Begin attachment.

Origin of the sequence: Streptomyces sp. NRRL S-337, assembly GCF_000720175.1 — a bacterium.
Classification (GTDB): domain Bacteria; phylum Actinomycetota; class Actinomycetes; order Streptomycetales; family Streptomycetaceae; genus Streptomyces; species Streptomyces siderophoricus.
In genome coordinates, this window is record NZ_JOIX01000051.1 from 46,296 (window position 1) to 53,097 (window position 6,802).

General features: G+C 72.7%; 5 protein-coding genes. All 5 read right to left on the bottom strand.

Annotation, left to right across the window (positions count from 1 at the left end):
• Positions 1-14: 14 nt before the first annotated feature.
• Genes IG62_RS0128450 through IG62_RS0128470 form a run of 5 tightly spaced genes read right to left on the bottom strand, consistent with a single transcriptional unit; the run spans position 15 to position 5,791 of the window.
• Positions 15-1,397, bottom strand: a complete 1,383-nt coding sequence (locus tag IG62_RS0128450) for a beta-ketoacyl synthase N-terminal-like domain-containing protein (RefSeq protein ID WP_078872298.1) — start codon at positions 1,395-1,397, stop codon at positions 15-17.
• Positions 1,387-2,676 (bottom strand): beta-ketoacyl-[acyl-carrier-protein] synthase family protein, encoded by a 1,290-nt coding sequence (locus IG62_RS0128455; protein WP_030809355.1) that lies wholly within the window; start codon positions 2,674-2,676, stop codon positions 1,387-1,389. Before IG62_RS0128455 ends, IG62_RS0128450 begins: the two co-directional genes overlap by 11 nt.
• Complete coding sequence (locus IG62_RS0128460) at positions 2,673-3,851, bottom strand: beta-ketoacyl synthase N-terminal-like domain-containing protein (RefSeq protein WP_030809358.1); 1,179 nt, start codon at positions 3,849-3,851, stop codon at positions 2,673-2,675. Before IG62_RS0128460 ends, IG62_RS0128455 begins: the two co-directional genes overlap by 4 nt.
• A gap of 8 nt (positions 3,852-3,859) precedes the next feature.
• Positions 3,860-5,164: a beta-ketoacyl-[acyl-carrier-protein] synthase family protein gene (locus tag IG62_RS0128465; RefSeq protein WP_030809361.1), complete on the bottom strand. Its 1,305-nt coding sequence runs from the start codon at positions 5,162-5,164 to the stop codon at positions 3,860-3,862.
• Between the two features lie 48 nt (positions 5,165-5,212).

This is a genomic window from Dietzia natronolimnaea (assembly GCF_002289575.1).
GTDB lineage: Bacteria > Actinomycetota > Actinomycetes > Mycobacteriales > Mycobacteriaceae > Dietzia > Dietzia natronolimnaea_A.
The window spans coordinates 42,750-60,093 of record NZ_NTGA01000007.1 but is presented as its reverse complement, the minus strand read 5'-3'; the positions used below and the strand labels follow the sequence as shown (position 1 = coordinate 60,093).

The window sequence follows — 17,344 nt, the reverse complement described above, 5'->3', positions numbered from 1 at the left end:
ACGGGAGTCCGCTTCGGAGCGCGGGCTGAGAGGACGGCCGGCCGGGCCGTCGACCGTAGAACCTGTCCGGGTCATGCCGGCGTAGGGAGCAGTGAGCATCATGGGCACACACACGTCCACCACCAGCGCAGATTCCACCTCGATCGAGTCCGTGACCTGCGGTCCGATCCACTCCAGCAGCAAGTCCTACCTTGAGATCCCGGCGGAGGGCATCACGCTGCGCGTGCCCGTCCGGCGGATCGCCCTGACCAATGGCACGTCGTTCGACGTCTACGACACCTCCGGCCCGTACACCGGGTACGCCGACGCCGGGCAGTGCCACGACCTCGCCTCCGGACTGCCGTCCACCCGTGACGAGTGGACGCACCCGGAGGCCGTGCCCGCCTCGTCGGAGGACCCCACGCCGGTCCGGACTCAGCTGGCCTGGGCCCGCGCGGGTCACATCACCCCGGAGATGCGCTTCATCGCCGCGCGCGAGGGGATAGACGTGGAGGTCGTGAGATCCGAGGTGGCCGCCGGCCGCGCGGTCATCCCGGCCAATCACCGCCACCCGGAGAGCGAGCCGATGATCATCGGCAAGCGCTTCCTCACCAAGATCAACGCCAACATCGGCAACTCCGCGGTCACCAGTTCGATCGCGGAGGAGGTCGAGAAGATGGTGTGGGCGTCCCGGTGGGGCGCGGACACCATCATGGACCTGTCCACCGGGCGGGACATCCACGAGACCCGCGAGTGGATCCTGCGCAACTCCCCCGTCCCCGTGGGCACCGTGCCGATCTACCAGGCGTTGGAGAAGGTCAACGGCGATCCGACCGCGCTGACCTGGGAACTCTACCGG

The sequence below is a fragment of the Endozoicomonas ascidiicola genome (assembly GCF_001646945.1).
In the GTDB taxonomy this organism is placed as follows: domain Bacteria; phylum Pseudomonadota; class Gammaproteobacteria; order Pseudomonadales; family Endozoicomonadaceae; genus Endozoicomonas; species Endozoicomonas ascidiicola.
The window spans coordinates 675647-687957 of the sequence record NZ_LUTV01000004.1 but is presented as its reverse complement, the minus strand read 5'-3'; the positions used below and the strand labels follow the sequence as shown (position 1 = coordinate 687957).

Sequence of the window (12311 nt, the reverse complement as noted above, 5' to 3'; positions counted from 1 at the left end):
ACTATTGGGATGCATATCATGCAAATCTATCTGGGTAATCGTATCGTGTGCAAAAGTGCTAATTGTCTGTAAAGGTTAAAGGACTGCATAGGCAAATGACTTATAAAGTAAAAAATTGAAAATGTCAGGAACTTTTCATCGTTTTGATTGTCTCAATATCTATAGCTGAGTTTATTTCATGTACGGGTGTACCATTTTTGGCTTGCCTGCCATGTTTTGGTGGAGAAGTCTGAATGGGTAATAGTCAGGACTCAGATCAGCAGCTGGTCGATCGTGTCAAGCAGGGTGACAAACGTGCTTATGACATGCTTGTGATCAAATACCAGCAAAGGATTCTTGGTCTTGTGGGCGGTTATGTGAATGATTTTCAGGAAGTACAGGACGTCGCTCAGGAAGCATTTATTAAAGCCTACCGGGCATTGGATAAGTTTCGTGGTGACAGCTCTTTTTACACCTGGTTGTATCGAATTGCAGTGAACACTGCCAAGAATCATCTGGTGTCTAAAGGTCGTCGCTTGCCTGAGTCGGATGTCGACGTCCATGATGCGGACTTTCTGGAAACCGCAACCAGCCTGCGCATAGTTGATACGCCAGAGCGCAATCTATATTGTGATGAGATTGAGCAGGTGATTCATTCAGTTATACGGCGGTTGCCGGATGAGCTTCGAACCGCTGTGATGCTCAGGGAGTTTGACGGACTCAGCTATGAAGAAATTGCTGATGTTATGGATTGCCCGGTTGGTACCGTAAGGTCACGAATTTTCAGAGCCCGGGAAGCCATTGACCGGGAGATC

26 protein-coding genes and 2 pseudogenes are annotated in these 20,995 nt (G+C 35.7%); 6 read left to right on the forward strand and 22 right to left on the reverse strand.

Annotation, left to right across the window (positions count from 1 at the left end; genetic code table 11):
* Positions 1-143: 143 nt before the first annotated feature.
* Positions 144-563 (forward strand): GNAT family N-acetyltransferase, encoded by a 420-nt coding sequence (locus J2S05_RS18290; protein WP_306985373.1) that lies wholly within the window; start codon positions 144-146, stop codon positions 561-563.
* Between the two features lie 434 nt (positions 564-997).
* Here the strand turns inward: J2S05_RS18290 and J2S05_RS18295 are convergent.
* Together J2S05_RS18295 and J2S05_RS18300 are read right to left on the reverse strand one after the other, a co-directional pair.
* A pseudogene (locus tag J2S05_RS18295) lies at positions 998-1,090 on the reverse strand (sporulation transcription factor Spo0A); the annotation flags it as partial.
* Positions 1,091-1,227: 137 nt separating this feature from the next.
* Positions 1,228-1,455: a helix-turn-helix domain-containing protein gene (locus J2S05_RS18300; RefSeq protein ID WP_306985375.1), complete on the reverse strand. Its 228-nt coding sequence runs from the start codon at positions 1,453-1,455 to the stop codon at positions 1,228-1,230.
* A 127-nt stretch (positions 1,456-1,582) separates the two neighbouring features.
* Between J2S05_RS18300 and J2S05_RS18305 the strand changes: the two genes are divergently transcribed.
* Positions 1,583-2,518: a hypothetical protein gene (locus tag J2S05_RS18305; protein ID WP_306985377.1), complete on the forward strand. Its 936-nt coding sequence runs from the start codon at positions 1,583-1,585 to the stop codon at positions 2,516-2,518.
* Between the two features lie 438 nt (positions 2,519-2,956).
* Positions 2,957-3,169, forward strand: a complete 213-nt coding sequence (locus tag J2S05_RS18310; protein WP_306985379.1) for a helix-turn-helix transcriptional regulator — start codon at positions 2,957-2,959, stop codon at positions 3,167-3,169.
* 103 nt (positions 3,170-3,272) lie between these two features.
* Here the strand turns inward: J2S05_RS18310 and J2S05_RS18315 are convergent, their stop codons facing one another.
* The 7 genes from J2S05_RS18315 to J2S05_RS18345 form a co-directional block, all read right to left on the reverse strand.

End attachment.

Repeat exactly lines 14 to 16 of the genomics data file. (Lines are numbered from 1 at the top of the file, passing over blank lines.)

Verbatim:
This is a genomic window from Dietzia natronolimnaea (assembly GCF_002289575.1).
GTDB lineage: Bacteria > Actinomycetota > Actinomycetes > Mycobacteriales > Mycobacteriaceae > Dietzia > Dietzia natronolimnaea_A.
The window spans coordinates 42,750-60,093 of record NZ_NTGA01000007.1 but is presented as its reverse complement, the minus strand read 5'-3'; the positions used below and the strand labels follow the sequence as shown (position 1 = coordinate 60,093).